• Home • The Wheeler Family • Portia Wheeler • Frederick Young Fox • The Laurie Family • The Sheaffe Family • The Earle Family •

The Wheeler Family


Written by Shirley Margaret (Betty) Williams about 1987

This is the story of Henry Wheeler who died on 27th August 1873 and of his descendants, as far as we know it.

 Henry Wheeler was reputed to be a Governor with the Bank of England and was quite a wealthy man.  He was, I understand in charge of the Bank’s European business and during his travels met and married Portia Gaudiano in Sicily.  She was the daughter of John Smith who was British Consul in Sicily.  Her mother was Sicilian.  There was a documentary called “Royal Heritage” on the ABC some years ago, showing the Queens pictures, so me of which were presented to, I think, King George III, by John Smith.

 Editor’s Note:  His directorship of the Bank of England cannot be substantiated and is now considered doubtful.  He was instead almost certainly a successful Merchant.  It is interesting to speculate that he would have been business associates of the Earl and Sheaffe families in London, the descendants of which married his son Charles, in Australia.

 Portia Gaudiano Wheeler was a very beautiful young lady.  Her portrait, or rather a photograph of it, is now in the Worcester Park Album which I have.  The original portrait is now with Mrs. Jane Hendry of Kerket House, Fofar, Angus, Scotland (more of Jane's place in the family later in the story).  Jane also had a portrait of Henry Wheeler.

 Henry Wheeler and Portia lived at Worcester Park House and they had sixteen children, most of who were born in a different capital of Europe.  Worcester Park was never owned by the family but held a 99 year lease, which was a common occurrence in England.  The following description is taken from the English Weekly times of August 1938.

Famous Manor Threatened

Link with Henry VIII and Wosley

 “An energetic effort is now being made to save from threatened building development, the beautiful and historic 355 acre Worcester Park Estate and Manor House near Ewell, Surrey.  It is understood that the estate is to be sold, and much of it has already been planned by local authority for building purposes.

 The Cuddington Resident’s Association, which is mist immediately concerned, has prepared a public appeal, and Mr. Palmer the Secretary of the Society for the Protection of Ancient Buildings tells me that the Georgian Group is backing up the plea for saving the manor house in it’s beautiful setting.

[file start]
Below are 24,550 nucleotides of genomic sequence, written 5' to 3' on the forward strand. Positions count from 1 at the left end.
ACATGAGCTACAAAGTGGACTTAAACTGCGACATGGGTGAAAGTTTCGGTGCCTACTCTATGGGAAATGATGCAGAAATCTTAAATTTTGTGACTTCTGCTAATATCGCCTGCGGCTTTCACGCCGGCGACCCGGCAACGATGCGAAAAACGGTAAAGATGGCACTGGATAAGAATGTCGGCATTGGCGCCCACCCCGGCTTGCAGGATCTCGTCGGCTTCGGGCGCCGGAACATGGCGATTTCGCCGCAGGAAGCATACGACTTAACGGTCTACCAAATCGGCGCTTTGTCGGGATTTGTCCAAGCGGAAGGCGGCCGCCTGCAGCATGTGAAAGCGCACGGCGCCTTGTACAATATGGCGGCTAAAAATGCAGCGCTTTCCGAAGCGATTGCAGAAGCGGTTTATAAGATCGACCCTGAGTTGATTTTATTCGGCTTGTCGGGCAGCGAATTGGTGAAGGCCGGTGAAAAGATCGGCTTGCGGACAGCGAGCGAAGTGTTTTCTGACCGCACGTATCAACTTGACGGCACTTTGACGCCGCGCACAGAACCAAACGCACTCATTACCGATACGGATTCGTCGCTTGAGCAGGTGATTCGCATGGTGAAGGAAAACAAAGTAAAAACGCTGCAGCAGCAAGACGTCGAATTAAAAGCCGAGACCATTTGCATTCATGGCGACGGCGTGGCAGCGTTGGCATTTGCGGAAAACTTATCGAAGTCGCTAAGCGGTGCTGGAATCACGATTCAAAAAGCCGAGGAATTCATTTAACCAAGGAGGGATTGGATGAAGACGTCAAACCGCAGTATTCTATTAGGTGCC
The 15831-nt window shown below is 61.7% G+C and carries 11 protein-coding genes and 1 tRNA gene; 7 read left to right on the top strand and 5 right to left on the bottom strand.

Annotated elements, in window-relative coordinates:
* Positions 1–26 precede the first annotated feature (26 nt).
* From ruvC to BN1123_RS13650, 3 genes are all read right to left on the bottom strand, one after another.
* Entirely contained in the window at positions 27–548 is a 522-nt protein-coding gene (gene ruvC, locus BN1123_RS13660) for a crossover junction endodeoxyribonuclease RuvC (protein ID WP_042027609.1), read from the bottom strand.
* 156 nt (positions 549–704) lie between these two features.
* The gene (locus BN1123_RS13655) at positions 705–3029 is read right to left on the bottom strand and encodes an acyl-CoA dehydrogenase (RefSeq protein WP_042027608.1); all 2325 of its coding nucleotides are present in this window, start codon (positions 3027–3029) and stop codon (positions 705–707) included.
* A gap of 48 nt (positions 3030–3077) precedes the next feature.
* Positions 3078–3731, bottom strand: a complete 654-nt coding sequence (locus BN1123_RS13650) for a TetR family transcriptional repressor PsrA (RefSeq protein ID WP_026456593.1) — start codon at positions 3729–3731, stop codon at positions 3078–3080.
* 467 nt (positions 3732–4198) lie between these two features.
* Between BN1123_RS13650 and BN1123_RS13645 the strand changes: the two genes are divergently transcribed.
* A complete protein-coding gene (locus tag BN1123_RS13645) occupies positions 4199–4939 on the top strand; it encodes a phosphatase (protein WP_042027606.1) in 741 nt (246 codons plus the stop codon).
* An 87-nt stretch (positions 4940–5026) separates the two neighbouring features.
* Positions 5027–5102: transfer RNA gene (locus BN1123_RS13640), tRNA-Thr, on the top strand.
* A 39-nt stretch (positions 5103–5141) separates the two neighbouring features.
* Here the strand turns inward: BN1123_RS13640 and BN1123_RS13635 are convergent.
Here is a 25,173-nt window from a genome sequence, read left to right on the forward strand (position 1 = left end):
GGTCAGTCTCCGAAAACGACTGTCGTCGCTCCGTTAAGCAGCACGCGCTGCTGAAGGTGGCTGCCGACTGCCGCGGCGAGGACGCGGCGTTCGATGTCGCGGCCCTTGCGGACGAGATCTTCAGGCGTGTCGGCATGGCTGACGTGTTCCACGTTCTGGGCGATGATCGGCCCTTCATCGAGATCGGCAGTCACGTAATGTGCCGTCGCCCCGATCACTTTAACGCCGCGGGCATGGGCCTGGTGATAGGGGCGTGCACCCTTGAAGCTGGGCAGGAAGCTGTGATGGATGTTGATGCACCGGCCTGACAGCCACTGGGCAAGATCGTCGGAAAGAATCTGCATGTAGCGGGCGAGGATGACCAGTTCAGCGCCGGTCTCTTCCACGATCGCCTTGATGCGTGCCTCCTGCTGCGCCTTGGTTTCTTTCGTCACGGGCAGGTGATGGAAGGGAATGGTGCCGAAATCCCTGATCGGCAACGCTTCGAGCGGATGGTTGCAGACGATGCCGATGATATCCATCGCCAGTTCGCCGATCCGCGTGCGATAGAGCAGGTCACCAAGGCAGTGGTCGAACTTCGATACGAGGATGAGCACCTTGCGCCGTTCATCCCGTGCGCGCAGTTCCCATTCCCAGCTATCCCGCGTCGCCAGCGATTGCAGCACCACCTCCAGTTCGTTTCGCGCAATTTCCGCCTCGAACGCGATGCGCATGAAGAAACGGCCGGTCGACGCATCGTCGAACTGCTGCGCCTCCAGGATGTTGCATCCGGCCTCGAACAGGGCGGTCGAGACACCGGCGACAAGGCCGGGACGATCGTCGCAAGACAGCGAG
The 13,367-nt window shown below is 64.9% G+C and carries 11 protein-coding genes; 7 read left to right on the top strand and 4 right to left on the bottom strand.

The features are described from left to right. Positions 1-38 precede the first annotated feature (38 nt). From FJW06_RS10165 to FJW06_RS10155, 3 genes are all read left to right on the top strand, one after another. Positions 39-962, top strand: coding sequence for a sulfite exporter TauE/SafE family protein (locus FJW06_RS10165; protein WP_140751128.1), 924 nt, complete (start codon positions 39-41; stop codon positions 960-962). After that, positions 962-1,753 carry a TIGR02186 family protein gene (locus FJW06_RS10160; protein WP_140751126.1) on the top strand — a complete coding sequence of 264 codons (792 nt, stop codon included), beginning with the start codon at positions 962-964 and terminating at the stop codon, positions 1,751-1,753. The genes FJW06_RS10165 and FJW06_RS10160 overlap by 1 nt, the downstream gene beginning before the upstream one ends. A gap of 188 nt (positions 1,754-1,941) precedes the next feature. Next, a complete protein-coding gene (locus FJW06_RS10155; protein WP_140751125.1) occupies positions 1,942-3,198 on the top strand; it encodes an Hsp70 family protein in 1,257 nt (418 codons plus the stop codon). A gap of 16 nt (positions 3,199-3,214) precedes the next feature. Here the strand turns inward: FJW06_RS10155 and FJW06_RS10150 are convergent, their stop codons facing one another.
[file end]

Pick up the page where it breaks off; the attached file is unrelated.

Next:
The estate lies in a slope between Cuddington Parish Church and Kingston Road, the upper reach being protected by an avenue of giant elms planted my Wolsey.  It formed a part of the Royal Chase from Hampton Court to Nonsuch a Palace and was highly favored by Henry VIII for his hunting parties.

In later years it attracted many celebrated painters.  It was at Worcester Park House that Millais painted his picture “The Huguenots” and here lived Holman Hunt when he was engaged on his best known painting “The Light of the World”.

The Cuddington Resident’s Association argues that the preservation of the whole estate is necessary to complete the chain of open spaces through Ewell.

 An aerial survey undertaken by this association shows how housing development has already hemmed in the Worcester Park Estate making it, in the Association’s view, the more necessary that there should be no further encroachment.” 

I have recently acquired a postcard from the London Borough of Sutton Libraries and Arts Services showing a view of the house.  “Postcards of Yesterday, Worcester Park,” with the caption “Worcester Park House in about 1910.  This house, successor (on a different site) to Worcester Park House of the keeper of the Great Park of Nonsuch Palace, was built in 1797 by William Taylor.  It stood on a site a little north east of the present Hogsmill Tavern.  It was demolished after the Second World War.”

 When I was in England in 1949, I went to Worcester Park, then an outer London suburb on the train.  The park was then mostly gone, but the ruins of the house still stood.  The roof had gone, some of the pillars and walls were left, and some of the lovely parquetry floors.  It was very sad for me as, having being brought up with the album I had always longed to go to England to visit the house.  It had been incendiary bombed during the war and vandalized.